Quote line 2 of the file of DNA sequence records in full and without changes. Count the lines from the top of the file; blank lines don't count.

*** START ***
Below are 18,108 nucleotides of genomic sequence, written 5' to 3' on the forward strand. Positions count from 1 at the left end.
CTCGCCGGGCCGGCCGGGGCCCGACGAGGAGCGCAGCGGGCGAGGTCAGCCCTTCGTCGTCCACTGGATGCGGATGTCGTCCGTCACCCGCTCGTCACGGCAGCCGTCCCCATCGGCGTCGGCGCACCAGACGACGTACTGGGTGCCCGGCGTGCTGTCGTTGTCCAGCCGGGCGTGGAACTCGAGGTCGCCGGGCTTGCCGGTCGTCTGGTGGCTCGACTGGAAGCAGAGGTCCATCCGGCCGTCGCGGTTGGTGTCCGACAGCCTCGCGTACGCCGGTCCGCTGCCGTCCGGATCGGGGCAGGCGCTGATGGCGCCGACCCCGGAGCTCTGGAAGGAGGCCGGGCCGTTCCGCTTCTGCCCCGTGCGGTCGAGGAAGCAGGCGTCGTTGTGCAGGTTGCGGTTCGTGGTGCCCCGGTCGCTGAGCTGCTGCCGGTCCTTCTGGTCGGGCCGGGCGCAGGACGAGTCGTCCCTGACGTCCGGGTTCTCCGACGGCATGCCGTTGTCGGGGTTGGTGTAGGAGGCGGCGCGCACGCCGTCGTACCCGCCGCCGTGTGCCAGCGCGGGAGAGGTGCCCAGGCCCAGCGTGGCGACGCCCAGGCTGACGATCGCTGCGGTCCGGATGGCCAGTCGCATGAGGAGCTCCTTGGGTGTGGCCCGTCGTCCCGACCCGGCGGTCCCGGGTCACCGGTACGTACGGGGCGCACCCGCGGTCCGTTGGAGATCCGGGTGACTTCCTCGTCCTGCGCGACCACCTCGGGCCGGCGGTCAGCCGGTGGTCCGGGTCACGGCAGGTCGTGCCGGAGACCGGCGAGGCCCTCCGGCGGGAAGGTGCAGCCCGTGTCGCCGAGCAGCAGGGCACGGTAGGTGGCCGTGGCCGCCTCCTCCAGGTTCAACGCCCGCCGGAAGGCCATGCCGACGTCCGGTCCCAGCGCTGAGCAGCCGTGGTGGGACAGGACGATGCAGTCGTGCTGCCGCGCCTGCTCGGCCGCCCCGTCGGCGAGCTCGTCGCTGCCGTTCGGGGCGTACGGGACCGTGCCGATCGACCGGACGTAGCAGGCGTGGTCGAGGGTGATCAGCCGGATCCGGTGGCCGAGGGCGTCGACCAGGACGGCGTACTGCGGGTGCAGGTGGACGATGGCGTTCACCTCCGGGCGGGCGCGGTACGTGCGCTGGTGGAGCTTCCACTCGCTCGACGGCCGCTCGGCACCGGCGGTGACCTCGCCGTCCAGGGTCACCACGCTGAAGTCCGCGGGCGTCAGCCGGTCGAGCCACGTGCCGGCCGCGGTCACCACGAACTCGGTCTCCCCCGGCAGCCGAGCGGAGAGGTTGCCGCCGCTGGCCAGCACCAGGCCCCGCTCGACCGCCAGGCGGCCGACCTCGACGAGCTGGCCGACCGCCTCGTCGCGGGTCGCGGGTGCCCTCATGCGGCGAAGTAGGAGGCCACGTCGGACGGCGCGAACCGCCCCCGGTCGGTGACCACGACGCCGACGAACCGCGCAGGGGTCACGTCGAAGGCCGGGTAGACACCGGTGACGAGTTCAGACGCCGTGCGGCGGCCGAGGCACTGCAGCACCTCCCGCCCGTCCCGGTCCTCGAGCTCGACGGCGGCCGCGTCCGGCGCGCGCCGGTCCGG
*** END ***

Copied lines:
CTCGCCGGGCCGGCCGGGGCCCGACGAGGAGCGCAGCGGGCGAGGTCAGCCCTTCGTCGTCCACTGGATGCGGATGTCGTCCGTCACCCGCTCGTCACGGCAGCCGTCCCCATCGGCGTCGGCGCACCAGACGACGTACTGGGTGCCCGGCGTGCTGTCGTTGTCCAGCCGGGCGTGGAACTCGAGGTCGCCGGGCTTGCCGGTCGTCTGGTGGCTCGACTGGAAGCAGAGGTCCATCCGGCCGTCGCGGTTGGTGTCCGACAGCCTCGCGTACGCCGGTCCGCTGCCGTCCGGATCGGGGCAGGCGCTGATGGCGCCGACCCCGGAGCTCTGGAAGGAGGCCGGGCCGTTCCGCTTCTGCCCCGTGCGGTCGAGGAAGCAGGCGTCGTTGTGCAGGTTGCGGTTCGTGGTGCCCCGGTCGCTGAGCTGCTGCCGGTCCTTCTGGTCGGGCCGGGCGCAGGACGAGTCGTCCCTGACGTCCGGGTTCTCCGACGGCATGCCGTTGTCGGGGTTGGTGTAGGAGGCGGCGCGCACGCCGTCGTACCCGCCGCCGTGTGCCAGCGCGGGAGAGGTGCCCAGGCCCAGCGTGGCGACGCCCAGGCTGACGATCGCTGCGGTCCGGATGGCCAGTCGCATGAGGAGCTCCTTGGGTGTGGCCCGTCGTCCCGACCCGGCGGTCCCGGGTCACCGGTACGTACGGGGCGCACCCGCGGTCCGTTGGAGATCCGGGTGACTTCCTCGTCCTGCGCGACCACCTCGGGCCGGCGGTCAGCCGGTGGTCCGGGTCACGGCAGGTCGTGCCGGAGACCGGCGAGGCCCTCCGGCGGGAAGGTGCAGCCCGTGTCGCCGAGCAGCAGGGCACGGTAGGTGGCCGTGGCCGCCTCCTCCAGGTTCAACGCCCGCCGGAAGGCCATGCCGACGTCCGGTCCCAGCGCTGAGCAGCCGTGGTGGGACAGGACGATGCAGTCGTGCTGCCGCGCCTGCTCGGCCGCCCCGTCGGCGAGCTCGTCGCTGCCGTTCGGGGCGTACGGGACCGTGCCGATCGACCGGACGTAGCAGGCGTGGTCGAGGGTGATCAGCCGGATCCGGTGGCCGAGGGCGTCGACCAGGACGGCGTACTGCGGGTGCAGGTGGACGATGGCGTTCACCTCCGGGCGGGCGCGGTACGTGCGCTGGTGGAGCTTCCACTCGCTCGACGGCCGCTCGGCACCGGCGGTGACCTCGCCGTCCAGGGTCACCACGCTGAAGTCCGCGGGCGTCAGCCGGTCGAGCCACGTGCCGGCCGCGGTCACCACGAACTCGGTCTCCCCCGGCAGCCGAGCGGAGAGGTTGCCGCCGCTGGCCAGCACCAGGCCCCGCTCGACCGCCAGGCGGCCGACCTCGACGAGCTGGCCGACCGCCTCGTCGCGGGTCGCGGGTGCCCTCATGCGGCGAAGTAGGAGGCCACGTCGGACGGCGCGAACCGCCCCCGGTCGGTGACCACGACGCCGACGAACCGCGCAGGGGTCACGTCGAAGGCCGGGTAGACACCGGTGACGAGTTCAGACGCCGTGCGGCGGCCGAGGCACTGCAGCACCTCCCGCCCGTCCCGGTCCTCGAGCTCGACGGCGGCCGCGTCCGGCGCGCGCCGGTCCGG